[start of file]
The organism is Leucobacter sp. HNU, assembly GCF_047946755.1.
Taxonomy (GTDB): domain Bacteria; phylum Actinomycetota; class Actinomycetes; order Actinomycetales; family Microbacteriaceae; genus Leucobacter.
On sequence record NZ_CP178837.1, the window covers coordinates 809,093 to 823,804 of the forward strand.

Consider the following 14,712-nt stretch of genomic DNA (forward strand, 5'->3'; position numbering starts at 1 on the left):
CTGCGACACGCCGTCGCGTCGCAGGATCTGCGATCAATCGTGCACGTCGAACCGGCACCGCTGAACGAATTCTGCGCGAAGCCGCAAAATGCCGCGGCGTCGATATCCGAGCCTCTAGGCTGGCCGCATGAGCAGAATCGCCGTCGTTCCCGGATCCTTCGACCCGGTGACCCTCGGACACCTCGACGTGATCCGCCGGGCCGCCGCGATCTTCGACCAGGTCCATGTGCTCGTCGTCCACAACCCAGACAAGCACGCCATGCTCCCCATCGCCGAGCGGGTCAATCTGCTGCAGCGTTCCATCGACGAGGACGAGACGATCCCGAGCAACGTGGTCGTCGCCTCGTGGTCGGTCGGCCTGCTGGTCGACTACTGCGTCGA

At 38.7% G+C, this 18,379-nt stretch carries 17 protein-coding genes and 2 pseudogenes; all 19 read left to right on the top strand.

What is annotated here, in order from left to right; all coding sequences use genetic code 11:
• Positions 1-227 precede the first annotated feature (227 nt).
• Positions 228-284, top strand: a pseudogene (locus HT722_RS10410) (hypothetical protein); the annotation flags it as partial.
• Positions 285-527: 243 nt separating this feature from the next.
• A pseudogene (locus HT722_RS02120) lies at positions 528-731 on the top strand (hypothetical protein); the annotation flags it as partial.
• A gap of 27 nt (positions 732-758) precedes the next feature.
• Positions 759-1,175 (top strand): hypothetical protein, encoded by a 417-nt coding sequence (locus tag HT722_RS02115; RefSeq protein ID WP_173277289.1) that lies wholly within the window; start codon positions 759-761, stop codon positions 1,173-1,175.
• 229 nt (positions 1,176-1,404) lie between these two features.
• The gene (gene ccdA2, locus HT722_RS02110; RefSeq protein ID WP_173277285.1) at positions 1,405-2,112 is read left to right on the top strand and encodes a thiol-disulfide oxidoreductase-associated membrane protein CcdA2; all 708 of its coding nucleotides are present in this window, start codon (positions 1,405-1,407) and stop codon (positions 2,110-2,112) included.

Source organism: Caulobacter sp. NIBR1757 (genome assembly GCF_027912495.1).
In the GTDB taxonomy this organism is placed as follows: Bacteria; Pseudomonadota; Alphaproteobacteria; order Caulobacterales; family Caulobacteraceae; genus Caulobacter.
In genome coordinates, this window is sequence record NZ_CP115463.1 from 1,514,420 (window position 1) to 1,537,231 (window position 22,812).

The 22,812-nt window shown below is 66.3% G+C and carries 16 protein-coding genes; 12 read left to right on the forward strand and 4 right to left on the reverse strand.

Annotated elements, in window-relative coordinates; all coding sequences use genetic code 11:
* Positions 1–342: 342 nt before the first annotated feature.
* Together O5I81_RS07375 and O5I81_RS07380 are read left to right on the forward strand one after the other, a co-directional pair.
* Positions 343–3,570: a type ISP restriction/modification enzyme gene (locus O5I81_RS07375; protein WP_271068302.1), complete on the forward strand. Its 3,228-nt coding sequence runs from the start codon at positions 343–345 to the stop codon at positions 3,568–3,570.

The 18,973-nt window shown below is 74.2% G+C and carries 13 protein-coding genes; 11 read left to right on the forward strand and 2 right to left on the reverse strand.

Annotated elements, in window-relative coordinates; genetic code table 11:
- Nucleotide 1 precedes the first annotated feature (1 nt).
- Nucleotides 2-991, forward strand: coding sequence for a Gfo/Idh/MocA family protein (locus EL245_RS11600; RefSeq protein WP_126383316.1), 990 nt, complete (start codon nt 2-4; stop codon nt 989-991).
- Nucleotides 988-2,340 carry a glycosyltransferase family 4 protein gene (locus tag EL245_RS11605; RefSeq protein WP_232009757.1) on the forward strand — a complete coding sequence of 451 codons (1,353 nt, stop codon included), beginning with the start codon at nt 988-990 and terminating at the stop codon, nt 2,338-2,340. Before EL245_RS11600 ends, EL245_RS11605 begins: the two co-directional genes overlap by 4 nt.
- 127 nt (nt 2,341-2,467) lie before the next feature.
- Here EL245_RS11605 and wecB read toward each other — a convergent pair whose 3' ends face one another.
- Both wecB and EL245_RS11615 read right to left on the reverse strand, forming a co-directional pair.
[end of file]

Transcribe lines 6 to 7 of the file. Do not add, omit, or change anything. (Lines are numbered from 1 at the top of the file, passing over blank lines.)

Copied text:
At 38.7% G+C, this 18,379-nt stretch carries 17 protein-coding genes and 2 pseudogenes; all 19 read left to right on the top strand.

What is annotated here, in order from left to right; all coding sequences use genetic code 11: